To take into account the time since date of PCa diagnosis, we plotted the number of events per person-time by follow-up time: The incidence of any adverse event was 102 per 1000 person-years. Figure 1 shows the incidences of an adverse event after HD, stroke, TED, or a fracture after PCa diagnosis. The incidence of HD was always highest, and the second most common adverse event was always the same kind of event that had already occurred after PCa diagnosis, with the exception of TED.

gr1

Fig. 1 Incidence (per 1000 person-years) of events of heart disease (HD), stroke, thromboembolic disease (TED), or fracture after prostate cancer (PCa) diagnosis for PCa patients with one previous event of HD, stroke, fracture or TED, respectively, after PCa diagnosis.

Finally, we compared the occurrence of multiple events between men with PCa and their comparison cohort. Figure 2 shows the proportion of men alive who experienced different combinations of events after time of PCa diagnosis for men with PCa (Fig. 2a) and their comparison cohort (Fig. 2b). From this figure, three types of information can be derived: (1) The slope of the curve indicates how fast the number of events occurred, (2) the total number of events observed is on the y-axis, and (3) the proportion of different events is shown by different colours. Small differences were seen between men with PCa and their comparison cohort for the proportions of different event types (HD, stroke, TED, or fractures). However, when observing these proportions, it is important to take into account the fact that men with PCa die at a faster rate than their comparison cohort (Fig. 2c), so the intensity at which these multiple events happen is much larger for those with PCa than those in the comparison cohort.

gr2

Fig. 2 (a) Proportions of men still alive who experienced various combinations of events (heart disease [HD], stroke, thromboembolic disease [TED], or fracture) after being diagnosed with PCa and (b) their comparison cohort. Three types of information can be observed: (1) the slope of the curve indicates how fast the number of events is increasing, (2) the total number of events is observed on the y-axis, and (3) the proportion of different event types is shown by different colours. (c) The cumulative incidence of death among men with PCa and their comparison cohort then indicates that the intensity of events (HD, stroke, TED, or fracture) must be larger for those with PCa.

4. Discussion

This is the first study describing the risk of subsequent cardiovascular events or fractures following PCa diagnosis. About 25% of PCa patients experienced an event including HD, stroke, or fracture, and about 33% of these men subsequently had one or more events. Apart from a history of HD before PCa diagnosis, no particular characteristics were found for men who experienced multiple events. The incidence of any event after PCa diagnosis was 102 in 1000 person-years.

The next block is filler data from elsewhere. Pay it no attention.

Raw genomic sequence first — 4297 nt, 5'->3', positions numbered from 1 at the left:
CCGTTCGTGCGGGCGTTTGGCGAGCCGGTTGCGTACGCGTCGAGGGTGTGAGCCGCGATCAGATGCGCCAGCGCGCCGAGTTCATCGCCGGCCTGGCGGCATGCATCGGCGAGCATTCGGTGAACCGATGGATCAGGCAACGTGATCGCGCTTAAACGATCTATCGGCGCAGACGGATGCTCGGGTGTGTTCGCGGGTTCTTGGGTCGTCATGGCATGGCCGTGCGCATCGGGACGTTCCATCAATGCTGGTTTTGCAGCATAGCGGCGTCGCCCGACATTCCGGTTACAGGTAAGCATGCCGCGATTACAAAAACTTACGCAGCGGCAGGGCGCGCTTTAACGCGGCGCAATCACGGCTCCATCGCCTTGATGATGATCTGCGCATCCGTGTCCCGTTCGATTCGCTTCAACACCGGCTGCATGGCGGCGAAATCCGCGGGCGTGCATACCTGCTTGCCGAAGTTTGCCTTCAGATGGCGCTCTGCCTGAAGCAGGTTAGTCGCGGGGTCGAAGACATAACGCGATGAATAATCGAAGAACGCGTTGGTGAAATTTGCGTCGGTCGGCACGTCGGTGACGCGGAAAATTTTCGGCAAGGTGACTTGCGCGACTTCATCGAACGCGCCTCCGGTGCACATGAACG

Information on adverse events was taken from the National Hospital Discharge Register. Thus milder adverse events not requiring hospitalisation were not included, which likely resulted in an underestimation of the number of adverse events. It is also possible that some adverse events are underestimated due to “early death.” However, because this study has a clinical rather than explanatory focus, we believe that competing risks are not a major issue. In addition, the mean follow-up time for this study was 4 yr, which is probably not long enough to capture all adverse events following PCa treatment. The diagnosis of PCa itself can bias the results because these men receive more intensive medical attention. However, the similar pattern for men with PCa and their control group (Fig. 2) indicates there was no detection bias following close surveillance in PCa patients. We had no information about smoking habits, diabetes, body mass index, or hypertension, which may be associated with choice of treatment for PCa patients. Even though we ran age-adjusted multivariable models with detailed information on stage of disease, treatment, and history of adverse events, there is residual bias that cannot be accounted for. Choice of ET, for instance, is likely to be related to comorbidity, suggesting there could be a selection bias remaining. However, the physician's and/or patient's choice of ET primarily constitutes a confounder for studying the intended effect (palliative treatment for PCa) but not for studying adverse effects that were not known at the time of data collection [29]. It was not standard clinical practice to take HD history into account when initiating ET in Sweden at the time. In our previous studies we already showed that a possible delay between PCa diagnosis and start of ET was unlikely to affect our results [9] and [13]. Treatment in this study was based on primary treatment given or planned up to 6 mo after the date of diagnosis, and no information on treatment dose or continuation was available. Finally, an unknown proportion of men curatively treated or on surveillance changed to ET, which could dilute a true difference in risk between different treatment groups. Therefore, this study could not assess in detail the effect of treatment duration or intermittency.